According to the Ministry of Education and Culture, the gross enrollment rate for Early Childhood Education (ECE) in Indonesia is at a historical high, reaching 70% in 2016. Currently, access to early learning is spread predominantly across private sector players and informal community-based settings. The boost in ECE enrollment was achieved as the government’s initiative, One Village One ECE Center program, which was successfully implemented during recent years. Yet, while equitable participation is likely to be attained soon, the quality of ECE remains a concern.
ReachOut Foundation, with the mission to educate one million children, is one of the strong players in the area of early childhood. Operating 8 ECE centers (or PAUD) in Jakarta housed within Rusun complexes (government-subsidized, low-income apartment housing), in addition to 2 PAUD centers in Papua, the Foundation has some tips to share:
A. Interactive monthly parent meetings are an effective channel to communicate vital information.
Preschools often face a common challenge of parents’ misunderstanding regarding the overall purpose of early education. Many insist that ECE centers start to teach basic reading and writing skills, despite it being a developmentally inappropriate practice. Constant communication to parents while educating them on the logic of play-based learning is key. Otherwise, how can a child learn to write if s/he does not have the basic motoric skills to hold a pencil?
Parent meeting sessions help to build trust and encourage parents’ involvement in their children’s development. The key to a successful parent event is to make the program as interactive and fun as possible, e.g. cooking class, or parent-be-a-teacher day.
B. School leadership is an important element for ECE centers to run properly.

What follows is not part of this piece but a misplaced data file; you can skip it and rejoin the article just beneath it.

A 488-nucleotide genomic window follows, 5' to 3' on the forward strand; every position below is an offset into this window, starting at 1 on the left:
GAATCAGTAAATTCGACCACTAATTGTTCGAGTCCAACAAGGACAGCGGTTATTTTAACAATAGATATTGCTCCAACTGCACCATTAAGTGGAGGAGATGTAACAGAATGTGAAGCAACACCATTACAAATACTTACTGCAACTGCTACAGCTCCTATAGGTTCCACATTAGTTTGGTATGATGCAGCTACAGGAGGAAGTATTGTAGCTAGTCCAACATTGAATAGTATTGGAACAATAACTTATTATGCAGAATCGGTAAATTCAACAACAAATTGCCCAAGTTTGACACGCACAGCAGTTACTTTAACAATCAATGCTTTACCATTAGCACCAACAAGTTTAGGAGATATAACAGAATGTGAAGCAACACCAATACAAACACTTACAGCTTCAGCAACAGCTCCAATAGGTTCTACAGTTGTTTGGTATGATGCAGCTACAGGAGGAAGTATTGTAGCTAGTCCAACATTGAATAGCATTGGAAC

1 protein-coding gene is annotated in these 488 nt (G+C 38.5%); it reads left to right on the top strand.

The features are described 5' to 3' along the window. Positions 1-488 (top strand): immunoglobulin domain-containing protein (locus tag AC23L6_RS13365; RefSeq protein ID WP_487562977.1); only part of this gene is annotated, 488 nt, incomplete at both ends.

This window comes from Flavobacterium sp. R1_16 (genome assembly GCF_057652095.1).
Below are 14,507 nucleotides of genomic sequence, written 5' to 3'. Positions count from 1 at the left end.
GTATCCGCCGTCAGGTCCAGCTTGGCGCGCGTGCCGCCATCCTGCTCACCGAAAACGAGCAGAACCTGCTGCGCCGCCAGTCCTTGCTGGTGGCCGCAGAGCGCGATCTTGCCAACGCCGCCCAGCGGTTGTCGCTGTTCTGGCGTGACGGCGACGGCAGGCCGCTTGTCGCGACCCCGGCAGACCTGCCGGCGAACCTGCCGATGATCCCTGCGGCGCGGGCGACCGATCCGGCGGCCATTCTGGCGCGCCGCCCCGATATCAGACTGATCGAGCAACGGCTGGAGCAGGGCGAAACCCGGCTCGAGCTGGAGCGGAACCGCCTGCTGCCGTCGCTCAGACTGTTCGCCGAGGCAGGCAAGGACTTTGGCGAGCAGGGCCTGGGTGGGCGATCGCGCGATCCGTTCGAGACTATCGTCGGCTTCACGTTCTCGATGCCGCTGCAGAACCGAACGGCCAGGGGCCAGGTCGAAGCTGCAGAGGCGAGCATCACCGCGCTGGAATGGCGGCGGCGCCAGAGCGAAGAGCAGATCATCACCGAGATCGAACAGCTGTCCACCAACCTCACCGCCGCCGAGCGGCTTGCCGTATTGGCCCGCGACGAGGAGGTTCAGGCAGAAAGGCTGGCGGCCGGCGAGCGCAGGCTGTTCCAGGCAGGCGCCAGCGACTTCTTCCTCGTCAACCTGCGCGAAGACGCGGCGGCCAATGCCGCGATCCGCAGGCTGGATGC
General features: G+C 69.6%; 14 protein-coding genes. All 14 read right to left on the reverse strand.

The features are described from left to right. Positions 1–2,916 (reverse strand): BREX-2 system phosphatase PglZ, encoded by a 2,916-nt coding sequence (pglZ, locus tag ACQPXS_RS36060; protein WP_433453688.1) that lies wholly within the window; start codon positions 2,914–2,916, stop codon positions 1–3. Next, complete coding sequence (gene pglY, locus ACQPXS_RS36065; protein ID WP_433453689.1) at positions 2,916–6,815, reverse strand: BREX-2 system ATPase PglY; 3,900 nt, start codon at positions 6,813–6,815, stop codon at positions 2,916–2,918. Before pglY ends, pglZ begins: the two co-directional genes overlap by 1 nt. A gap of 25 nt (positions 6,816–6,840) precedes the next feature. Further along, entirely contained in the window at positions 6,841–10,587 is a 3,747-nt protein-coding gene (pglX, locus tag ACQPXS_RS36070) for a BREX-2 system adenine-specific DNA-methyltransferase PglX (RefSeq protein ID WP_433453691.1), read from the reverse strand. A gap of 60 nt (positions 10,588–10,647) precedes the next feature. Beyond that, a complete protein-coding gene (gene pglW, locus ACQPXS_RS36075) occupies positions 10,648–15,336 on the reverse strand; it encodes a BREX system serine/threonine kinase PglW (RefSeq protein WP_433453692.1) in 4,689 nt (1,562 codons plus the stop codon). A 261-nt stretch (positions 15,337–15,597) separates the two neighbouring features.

Just like any level of education, a preschool principal’s capability to lead correlates with student and teacher performance. Principals in ECE centers ensure teachers adhere to SOP, complete daily lesson plans, and receive the continuous professional development they need. The principals anticipate and solve emerging problems, thus creating a conducive environment for learning (playing).
Investing in preschool leaders is just as vital as investing in the teachers. Unfortunately, this perspective is often overlooked.
C. Empower local teachers. If they lack certain necessary qualifications, pair them with mentor teachers.
Local teachers are great assets. They have a slight edge in terms of forming stronger connection with parents and students, understanding the home context, and moving the homogenous community towards a certain goal. However, they often lack qualifications to facilitate learning and professional development opportunity is limited.
Developing higher competencies in local teachers can be done by pairing less experience local teachers with expert teachers till they are ready to be independent.
To learn more about ReachOut Foundation and their programs, please visit https://reachoutfoundation.org/